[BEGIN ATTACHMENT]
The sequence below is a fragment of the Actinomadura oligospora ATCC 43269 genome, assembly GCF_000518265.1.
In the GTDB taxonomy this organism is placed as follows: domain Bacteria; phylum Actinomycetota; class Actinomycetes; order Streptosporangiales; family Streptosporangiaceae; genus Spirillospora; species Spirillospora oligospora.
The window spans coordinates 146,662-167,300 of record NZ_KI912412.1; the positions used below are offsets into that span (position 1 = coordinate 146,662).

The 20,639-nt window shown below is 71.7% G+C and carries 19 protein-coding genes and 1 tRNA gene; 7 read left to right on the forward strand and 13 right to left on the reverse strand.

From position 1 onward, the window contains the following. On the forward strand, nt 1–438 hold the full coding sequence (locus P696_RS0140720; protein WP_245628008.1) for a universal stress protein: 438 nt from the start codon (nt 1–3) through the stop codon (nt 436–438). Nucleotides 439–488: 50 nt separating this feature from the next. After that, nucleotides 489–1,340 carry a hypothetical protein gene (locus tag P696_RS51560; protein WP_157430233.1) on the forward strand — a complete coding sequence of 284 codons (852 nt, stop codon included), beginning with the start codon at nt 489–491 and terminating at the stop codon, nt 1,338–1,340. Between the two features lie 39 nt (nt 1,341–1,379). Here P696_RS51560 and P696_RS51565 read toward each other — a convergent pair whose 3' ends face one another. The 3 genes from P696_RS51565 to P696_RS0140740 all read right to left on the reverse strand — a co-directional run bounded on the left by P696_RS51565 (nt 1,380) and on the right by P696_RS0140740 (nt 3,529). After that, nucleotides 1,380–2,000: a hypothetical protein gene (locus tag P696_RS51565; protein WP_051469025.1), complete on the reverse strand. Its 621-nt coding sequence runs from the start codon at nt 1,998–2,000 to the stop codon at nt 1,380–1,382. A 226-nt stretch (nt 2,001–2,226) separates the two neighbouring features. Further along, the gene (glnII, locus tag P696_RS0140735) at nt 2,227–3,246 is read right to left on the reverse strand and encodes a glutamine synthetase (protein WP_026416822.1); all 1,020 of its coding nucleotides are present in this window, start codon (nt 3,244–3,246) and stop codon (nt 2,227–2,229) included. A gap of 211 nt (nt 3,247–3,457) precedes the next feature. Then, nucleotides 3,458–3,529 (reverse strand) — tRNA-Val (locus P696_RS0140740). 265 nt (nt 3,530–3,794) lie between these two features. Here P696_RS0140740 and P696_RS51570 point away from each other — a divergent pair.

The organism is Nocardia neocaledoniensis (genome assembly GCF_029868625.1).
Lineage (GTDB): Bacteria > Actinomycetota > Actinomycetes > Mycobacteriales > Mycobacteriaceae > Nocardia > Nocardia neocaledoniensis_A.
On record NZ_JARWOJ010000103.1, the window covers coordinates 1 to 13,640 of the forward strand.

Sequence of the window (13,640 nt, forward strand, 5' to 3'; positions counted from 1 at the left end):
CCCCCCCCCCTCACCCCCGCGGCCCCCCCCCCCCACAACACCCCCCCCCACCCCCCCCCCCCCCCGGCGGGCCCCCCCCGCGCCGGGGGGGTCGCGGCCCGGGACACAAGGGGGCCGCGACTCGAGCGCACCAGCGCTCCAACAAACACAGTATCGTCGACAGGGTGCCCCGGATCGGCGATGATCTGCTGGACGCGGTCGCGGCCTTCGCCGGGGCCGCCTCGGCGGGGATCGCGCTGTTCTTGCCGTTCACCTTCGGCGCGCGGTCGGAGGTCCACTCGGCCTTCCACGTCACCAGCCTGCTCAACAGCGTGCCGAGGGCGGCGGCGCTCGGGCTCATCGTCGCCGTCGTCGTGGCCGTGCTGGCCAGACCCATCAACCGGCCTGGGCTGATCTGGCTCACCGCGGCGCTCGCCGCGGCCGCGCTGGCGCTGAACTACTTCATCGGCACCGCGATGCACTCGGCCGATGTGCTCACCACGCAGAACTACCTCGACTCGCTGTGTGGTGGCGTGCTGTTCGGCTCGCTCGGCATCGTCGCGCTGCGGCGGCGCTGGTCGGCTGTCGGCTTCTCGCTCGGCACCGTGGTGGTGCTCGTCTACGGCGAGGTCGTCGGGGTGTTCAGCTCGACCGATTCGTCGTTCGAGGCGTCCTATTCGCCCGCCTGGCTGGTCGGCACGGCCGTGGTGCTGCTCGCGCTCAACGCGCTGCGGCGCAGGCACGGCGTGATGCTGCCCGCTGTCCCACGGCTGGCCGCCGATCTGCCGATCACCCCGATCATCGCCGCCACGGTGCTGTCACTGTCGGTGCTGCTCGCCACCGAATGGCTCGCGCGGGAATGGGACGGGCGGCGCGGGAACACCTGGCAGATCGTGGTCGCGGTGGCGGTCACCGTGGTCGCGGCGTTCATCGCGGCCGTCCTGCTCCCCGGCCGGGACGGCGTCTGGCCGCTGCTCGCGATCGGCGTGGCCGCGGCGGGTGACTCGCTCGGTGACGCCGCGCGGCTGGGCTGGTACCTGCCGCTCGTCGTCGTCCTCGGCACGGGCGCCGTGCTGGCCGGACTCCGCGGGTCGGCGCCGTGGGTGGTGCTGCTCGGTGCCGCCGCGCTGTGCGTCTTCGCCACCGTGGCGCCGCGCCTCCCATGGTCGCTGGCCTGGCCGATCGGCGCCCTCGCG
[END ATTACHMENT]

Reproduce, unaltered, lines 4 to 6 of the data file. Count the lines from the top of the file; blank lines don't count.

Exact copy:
The 20,639-nt window shown below is 71.7% G+C and carries 19 protein-coding genes and 1 tRNA gene; 7 read left to right on the forward strand and 13 right to left on the reverse strand.

From position 1 onward, the window contains the following. On the forward strand, nt 1–438 hold the full coding sequence (locus P696_RS0140720; protein WP_245628008.1) for a universal stress protein: 438 nt from the start codon (nt 1–3) through the stop codon (nt 436–438). Nucleotides 439–488: 50 nt separating this feature from the next. After that, nucleotides 489–1,340 carry a hypothetical protein gene (locus tag P696_RS51560; protein WP_157430233.1) on the forward strand — a complete coding sequence of 284 codons (852 nt, stop codon included), beginning with the start codon at nt 489–491 and terminating at the stop codon, nt 1,338–1,340. Between the two features lie 39 nt (nt 1,341–1,379). Here P696_RS51560 and P696_RS51565 read toward each other — a convergent pair whose 3' ends face one another. The 3 genes from P696_RS51565 to P696_RS0140740 all read right to left on the reverse strand — a co-directional run bounded on the left by P696_RS51565 (nt 1,380) and on the right by P696_RS0140740 (nt 3,529). After that, nucleotides 1,380–2,000: a hypothetical protein gene (locus tag P696_RS51565; protein WP_051469025.1), complete on the reverse strand. Its 621-nt coding sequence runs from the start codon at nt 1,998–2,000 to the stop codon at nt 1,380–1,382. A 226-nt stretch (nt 2,001–2,226) separates the two neighbouring features. Further along, the gene (glnII, locus tag P696_RS0140735) at nt 2,227–3,246 is read right to left on the reverse strand and encodes a glutamine synthetase (protein WP_026416822.1); all 1,020 of its coding nucleotides are present in this window, start codon (nt 3,244–3,246) and stop codon (nt 2,227–2,229) included. A gap of 211 nt (nt 3,247–3,457) precedes the next feature. Then, nucleotides 3,458–3,529 (reverse strand) — tRNA-Val (locus P696_RS0140740). 265 nt (nt 3,530–3,794) lie between these two features. Here P696_RS0140740 and P696_RS51570 point away from each other — a divergent pair.

The organism is Nocardia neocaledoniensis (genome assembly GCF_029868625.1).